A motherboard (sometimes alternatively known as the mainboard, system board, baseboard, planar board or logic board, or colloquially, a mobo) is the main printed circuit board (PCB) found in general purpose microcomputers and other expandable systems. It holds and allows communication between many of the crucial electronic components of a system, such as the central processing unit (CPU) and memory, and provides connectors for other peripherals. Unlike a backplane, a motherboard usually contains significant sub-systems such as the central processor, the chipset's input/output and memory controllers, interface connectors, and other components integrated for general purpose use.
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Genetic engineering, also called genetic modification or genetic manipulation, is the modification and manipulation of an organism's genes using technology. It is a set of technologies used to change the genetic makeup of cells, including the transfer of genes within and across species boundaries to produce improved or novel organisms. New DNA is obtained by either isolating and copying the genetic material of interest using recombinant DNA methods or by artificially synthesising the DNA. A construct is usually created and used to insert this DNA into the host organism. The first recombinant DNA molecule was made by Paul Berg in 1972 by combining DNA from the monkey virus SV40 with the lambda virus. As well as inserting genes, the process can be used to remove, or "knock out", genes. The new DNA can be inserted randomly, or targeted to a specific part of the genome.
An organism that is generated through genetic engineering is considered to be genetically modified (GM) and the resulting entity is a genetically modified organism (GMO). The first GMO was a bacterium generated by Herbert Boyer and Stanley Cohen in 1973. Rudolf Jaenisch created the first GM animal when he inserted foreign DNA into a mouse in 1974. The first company to focus on genetic engineering, Genentech, was founded in 1976 and started the production of human proteins. Genetically engineered human insulin was produced in 1978 and insulin-producing bacteria were commercialised in 1982. Genetically modified food has been sold since 1994, with the release of the Flavr Savr tomato. The Flavr Savr was engineered to have a longer shelf life, but most current GM crops are modified to increase resistance to insects and herbicides. GloFish, the first GMO designed as a pet, was sold in the United States in December 2003. In 2016 salmon modified with a growth hormone were sold. (Full article...)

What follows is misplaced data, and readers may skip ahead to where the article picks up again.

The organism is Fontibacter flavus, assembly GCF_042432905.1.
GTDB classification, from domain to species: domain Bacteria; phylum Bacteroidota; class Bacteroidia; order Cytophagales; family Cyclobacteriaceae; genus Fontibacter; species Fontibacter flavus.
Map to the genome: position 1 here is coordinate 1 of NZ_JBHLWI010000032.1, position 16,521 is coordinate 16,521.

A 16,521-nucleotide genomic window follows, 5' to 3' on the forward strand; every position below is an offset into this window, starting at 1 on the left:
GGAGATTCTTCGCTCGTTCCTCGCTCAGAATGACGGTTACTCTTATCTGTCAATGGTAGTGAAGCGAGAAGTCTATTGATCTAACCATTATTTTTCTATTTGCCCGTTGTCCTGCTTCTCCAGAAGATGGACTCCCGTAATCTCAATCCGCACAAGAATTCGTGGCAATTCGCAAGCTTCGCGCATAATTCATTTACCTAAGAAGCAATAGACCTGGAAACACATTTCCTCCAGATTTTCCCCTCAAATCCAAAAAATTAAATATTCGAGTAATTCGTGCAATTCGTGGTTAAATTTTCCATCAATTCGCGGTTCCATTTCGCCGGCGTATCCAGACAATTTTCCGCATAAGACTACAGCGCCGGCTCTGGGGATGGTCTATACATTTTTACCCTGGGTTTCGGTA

She returned to Bristol in 1925, after being appointed a researcher in the Physics Department at the University of Bristol, with her salary being paid by the Department of Scientific and Industrial Research. In 1927, John Lennard-Jones was appointed Professor of Theoretical physics, a chair being created for him, with Dent becoming his research assistant in theoretical physics. Lennard‑Jones pioneered the theory of interatomic and intermolecular forces at Bristol and she became one of his first collaborators. They published six papers together from 1926 to 1928, dealing with the forces between atoms and ions, that were to become the foundation of her master's thesis. Later work has shown that the results they obtained had direct application to atomic force microscopy by predicting that non-contact imaging is possible only at small tip-sample separations. (Full article...)
Sinclair had become one of the UK's best-known millionaires, and earned a knighthood, on the back of the highly successful Sinclair Research range of home computers in the early 1980s. He hoped to repeat his success in the electric vehicle market, which he saw as ripe for a new approach. The C5 emerged from an earlier project to produce a small electric car called the C1. After a change in the law, prompted by lobbying from bicycle manufacturers, Sinclair developed the C5 as an electrically powered tricycle with a polypropylene body and a chassis designed by Lotus Cars. It was intended to be the first in a series of increasingly ambitious electric vehicles, but the development of the follow-up C10 and C15 models never progressed further than the drawing board. (Full article...)